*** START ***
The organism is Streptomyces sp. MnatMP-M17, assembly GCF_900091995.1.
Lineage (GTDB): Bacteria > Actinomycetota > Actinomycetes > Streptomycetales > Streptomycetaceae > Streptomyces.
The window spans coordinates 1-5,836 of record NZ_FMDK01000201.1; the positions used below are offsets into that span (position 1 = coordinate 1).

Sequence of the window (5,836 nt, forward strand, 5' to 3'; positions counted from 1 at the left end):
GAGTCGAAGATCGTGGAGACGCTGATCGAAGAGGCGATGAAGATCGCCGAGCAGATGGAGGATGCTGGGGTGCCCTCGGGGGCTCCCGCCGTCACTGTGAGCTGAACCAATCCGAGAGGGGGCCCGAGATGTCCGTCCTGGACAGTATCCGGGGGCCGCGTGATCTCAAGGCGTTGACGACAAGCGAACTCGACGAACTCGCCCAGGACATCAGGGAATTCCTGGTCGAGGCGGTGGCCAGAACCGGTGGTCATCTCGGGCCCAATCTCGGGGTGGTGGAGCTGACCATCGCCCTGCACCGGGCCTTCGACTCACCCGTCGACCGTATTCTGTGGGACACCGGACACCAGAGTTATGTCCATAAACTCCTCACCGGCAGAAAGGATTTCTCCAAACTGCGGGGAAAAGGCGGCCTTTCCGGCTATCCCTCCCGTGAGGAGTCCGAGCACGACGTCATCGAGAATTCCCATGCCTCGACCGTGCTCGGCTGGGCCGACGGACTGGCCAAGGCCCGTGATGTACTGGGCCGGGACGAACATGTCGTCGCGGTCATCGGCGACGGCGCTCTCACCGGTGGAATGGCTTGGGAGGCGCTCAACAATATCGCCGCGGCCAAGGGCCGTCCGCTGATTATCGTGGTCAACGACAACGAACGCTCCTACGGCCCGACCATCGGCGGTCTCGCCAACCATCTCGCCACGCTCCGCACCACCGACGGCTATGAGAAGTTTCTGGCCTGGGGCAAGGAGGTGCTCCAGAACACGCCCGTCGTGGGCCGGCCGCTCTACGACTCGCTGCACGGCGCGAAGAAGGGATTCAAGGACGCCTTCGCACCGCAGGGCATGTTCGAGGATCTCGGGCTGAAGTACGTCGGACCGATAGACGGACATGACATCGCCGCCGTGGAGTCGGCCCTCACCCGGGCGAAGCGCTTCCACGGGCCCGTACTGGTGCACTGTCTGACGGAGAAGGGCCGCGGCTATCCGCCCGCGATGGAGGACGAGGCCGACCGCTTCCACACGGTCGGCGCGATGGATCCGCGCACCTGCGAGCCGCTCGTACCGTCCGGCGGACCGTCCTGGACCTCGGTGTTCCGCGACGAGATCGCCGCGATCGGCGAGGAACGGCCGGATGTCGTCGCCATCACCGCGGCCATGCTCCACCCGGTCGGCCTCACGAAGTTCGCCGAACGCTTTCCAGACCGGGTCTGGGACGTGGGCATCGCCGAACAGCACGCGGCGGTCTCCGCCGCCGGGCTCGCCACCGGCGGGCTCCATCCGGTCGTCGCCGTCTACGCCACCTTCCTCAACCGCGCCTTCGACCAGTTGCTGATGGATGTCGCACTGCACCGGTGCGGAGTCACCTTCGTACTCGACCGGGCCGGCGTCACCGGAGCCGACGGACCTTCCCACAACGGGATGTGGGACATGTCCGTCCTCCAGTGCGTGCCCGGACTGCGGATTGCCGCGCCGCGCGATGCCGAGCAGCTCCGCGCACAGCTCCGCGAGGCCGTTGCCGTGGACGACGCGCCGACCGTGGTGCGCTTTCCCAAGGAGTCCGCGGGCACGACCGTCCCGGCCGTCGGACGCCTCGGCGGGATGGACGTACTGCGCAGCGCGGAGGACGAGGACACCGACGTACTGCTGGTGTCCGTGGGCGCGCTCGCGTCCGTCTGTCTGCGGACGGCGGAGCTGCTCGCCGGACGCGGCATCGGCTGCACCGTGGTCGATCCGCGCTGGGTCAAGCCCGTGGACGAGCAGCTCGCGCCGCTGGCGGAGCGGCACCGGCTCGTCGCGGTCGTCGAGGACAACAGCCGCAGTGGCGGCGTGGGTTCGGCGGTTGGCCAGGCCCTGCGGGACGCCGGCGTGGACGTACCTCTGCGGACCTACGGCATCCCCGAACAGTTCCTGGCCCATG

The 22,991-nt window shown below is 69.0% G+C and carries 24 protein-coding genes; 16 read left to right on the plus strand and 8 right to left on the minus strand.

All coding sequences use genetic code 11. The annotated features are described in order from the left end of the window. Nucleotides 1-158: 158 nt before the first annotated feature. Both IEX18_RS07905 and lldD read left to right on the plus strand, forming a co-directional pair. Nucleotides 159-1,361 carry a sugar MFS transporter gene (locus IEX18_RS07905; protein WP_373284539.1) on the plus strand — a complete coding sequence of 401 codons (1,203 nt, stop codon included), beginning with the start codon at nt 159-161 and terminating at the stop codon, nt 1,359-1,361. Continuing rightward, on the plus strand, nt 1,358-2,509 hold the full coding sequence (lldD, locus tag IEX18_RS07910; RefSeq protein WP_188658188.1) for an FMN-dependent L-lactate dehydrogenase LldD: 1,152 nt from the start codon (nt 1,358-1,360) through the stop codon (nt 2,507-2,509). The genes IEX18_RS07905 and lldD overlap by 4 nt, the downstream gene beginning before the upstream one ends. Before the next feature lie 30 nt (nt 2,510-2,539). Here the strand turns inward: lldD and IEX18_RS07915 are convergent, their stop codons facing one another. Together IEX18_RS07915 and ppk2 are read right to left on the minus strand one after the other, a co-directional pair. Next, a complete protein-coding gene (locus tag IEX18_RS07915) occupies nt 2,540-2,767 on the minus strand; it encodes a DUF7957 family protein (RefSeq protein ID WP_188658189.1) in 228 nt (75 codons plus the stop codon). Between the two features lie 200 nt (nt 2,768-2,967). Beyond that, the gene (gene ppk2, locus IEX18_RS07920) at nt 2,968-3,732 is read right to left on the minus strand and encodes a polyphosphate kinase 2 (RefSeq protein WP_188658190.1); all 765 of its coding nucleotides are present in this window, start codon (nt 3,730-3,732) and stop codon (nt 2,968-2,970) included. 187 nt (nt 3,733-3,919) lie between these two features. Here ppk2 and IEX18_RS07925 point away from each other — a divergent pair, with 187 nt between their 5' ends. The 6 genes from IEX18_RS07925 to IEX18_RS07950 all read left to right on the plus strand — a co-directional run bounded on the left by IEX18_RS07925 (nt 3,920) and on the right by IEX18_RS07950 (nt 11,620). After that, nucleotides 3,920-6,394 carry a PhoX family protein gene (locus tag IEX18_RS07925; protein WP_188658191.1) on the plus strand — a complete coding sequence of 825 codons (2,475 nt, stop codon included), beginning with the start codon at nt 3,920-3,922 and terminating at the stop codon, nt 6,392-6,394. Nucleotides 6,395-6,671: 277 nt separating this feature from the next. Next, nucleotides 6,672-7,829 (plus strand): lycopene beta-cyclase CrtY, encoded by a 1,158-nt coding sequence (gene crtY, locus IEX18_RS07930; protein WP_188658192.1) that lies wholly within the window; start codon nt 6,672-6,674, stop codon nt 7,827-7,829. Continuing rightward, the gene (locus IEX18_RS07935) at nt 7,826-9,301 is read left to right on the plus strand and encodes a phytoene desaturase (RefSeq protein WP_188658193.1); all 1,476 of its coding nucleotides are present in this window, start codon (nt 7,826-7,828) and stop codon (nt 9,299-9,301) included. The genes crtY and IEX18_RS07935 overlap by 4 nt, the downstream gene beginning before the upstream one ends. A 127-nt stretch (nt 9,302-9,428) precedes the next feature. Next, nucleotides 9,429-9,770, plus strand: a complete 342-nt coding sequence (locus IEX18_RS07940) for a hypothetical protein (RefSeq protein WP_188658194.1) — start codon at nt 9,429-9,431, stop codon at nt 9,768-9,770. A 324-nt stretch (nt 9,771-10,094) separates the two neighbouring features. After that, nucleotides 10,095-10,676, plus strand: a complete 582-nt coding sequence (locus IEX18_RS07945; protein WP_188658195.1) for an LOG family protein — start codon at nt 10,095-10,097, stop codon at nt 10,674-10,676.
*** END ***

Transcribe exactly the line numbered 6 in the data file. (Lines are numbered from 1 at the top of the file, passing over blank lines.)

The 22,991-nt window shown below is 69.0% G+C and carries 24 protein-coding genes; 16 read left to right on the plus strand and 8 right to left on the minus strand.